Tuesday, June 3, 2008

Wacky Bits of Sedaris, Trask, and Maltman

Today is Tuesday, and, to my surprise, I have gotten numerous semi-threatening notes asking what happened to the Monday blog. Look at my checkout counter! I have been playing crazy bookseller the past week. We started a small project, but it turned out to be one of those kneebone's connected to the hipbone deals, but in this case, it's more like the fiction case is connected to the biography case. So, books are piled everywhere, but mostly in inconvenient places, and I am a bit overwhelmed with the prospect of restoring them to their logical locations.
**********I am still slowly turning the pages of When You are Engulfed in Flames, the new David Sedaris essay collection. Slowly...only because I never want his books to end. He can't publish fast enough for me; it feels so good to laugh to the point of embarrassment. I had the chance to see David Sedaris in "concert" last fall. He read for about two hours at the performing arts center in Appleton. The theatre was packed. A podium and a few green plants were the only stage adornments - nothing the focus on when bored. My only experience hearing Sedaris read had been short takes on "The David Letterman Show" and "This American Life" on public radio. I couldn't imagine him commanding attention for two hours, but that's exactly what the slight man with the funny little voice did. The general consensus was that two hours wasn't nearly enough.
**********His first book, Barrel Fever, was released about the same time we opened the store. Not being an avid reader of The New Yorker, where many of his early essays were published, I had never heard of him, but the cover was disturbing, in a capricious way, so I dug in. I just didn't get it, so I gave up somewhere after a seething rant about his angry break-up with Charlton Heston. Nope, I just didn't get it! A few years later, while looking for a holiday play to direct, I ran across his name again and discovered an hysterical offering called The Santaland Diaries. I was a convert. I became a fan. I could easily be a stalker if he didn't spend much of his time in Paris. I'm going back to Barrel Fever sometime this summer...time to give it a second chance.
Since opening the store, I have had the privilege of meeting, working with a befriending some outstanding people. Tom Maltman (Left) and Kerry Trask (right) are two of them. Both are award winning writers, and both are making exciting life changes.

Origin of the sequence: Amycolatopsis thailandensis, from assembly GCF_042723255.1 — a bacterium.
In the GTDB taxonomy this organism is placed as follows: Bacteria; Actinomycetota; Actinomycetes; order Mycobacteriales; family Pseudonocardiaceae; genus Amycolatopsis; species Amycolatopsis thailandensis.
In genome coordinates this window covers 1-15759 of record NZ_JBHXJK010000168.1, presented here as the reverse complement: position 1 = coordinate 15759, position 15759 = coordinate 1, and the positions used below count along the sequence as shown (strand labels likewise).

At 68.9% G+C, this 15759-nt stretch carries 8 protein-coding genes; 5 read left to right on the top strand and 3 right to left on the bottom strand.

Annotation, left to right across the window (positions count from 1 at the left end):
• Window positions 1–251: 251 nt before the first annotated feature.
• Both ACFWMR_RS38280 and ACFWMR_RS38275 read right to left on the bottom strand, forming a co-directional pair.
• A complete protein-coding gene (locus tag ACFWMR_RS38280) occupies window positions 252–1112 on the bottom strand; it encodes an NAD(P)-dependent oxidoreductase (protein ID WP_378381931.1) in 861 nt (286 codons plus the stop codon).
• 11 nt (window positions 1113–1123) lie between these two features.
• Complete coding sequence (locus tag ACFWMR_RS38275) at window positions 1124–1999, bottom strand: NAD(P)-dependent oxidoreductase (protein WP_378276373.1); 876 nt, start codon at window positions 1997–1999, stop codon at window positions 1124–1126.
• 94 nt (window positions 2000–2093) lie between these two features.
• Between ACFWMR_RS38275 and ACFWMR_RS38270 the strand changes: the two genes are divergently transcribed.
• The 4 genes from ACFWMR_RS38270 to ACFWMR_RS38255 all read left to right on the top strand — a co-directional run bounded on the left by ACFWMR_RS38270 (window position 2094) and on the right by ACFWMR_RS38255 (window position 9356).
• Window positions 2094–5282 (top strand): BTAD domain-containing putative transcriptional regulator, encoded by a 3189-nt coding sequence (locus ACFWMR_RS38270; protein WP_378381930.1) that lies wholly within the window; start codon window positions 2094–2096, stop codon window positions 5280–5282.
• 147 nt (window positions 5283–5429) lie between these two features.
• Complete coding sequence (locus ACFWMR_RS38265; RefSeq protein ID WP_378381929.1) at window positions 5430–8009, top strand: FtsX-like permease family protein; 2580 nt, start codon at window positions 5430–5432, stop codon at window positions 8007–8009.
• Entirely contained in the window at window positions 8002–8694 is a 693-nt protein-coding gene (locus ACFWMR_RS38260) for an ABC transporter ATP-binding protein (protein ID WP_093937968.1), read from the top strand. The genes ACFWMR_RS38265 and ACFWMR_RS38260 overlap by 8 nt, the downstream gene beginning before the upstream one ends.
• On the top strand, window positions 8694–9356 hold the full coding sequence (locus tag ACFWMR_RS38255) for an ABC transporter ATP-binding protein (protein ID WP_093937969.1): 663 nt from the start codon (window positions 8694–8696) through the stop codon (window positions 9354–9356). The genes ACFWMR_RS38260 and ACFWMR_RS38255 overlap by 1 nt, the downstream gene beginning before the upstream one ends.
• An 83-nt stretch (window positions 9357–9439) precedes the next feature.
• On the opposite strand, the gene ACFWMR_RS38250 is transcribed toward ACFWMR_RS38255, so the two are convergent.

Kerry Trask is retiring from the University of Wisconsin-Manitowoc, where he has taught History to many fortunate students. He is also the author of The Fire Within, and Black Hawk, books that have garnered national attention and praise. Trask's credentials could have taken him anywhere, but he chose to stay here, making a commitment to our two-year campus and to Manitowoc. The legacy he leaves is strong and permanent.
**********I first met Kerry when his daughter, Emily, auditioned for a part in a Masquer play I was co-directing with my friend, Rick. The play had a small professor role, and we asked Kerry to play that part. He indicated that the small Act I part would be all he could do, since he was swamped at work. Before long, he offered to sing in the church choir scene in Act II, and then said, "As long as I'm in this deep, what can I do in Act III?" He worked himself into the whole show! He had some fun with the parts, and it was heartwarming to observe him in the wings watching Emily .
**********It goes without saying that Kerry will be missed at the campus. For the time being, he is staying in Manitowoc. Lucky for us. Congratulations on a fine career, Dr. Trask!

Tom Maltman has been instrumental in developing a Creative Writing major at Silver Lake College. His first novel, The Night Birds, earned a starred review in Publishers Weekly. It had been awarded several national honors. Tom has made quite an impact in the short time he has been in Manitowoc. He dove into the community full force, lending his name and expertise to a number of college and community projects. He is respected by his students and his colleagues. Tom will be returning to Minnesota, where he will continue teaching at the college level. He will also be closer to his family who will be on hand to enjoy watching the Maltmans' two young daughters grow.
**********Tom is currently at work on his second novel, a mystery, and he promises to make it back here for a reading and signing when it is published. I will hold him to that promise.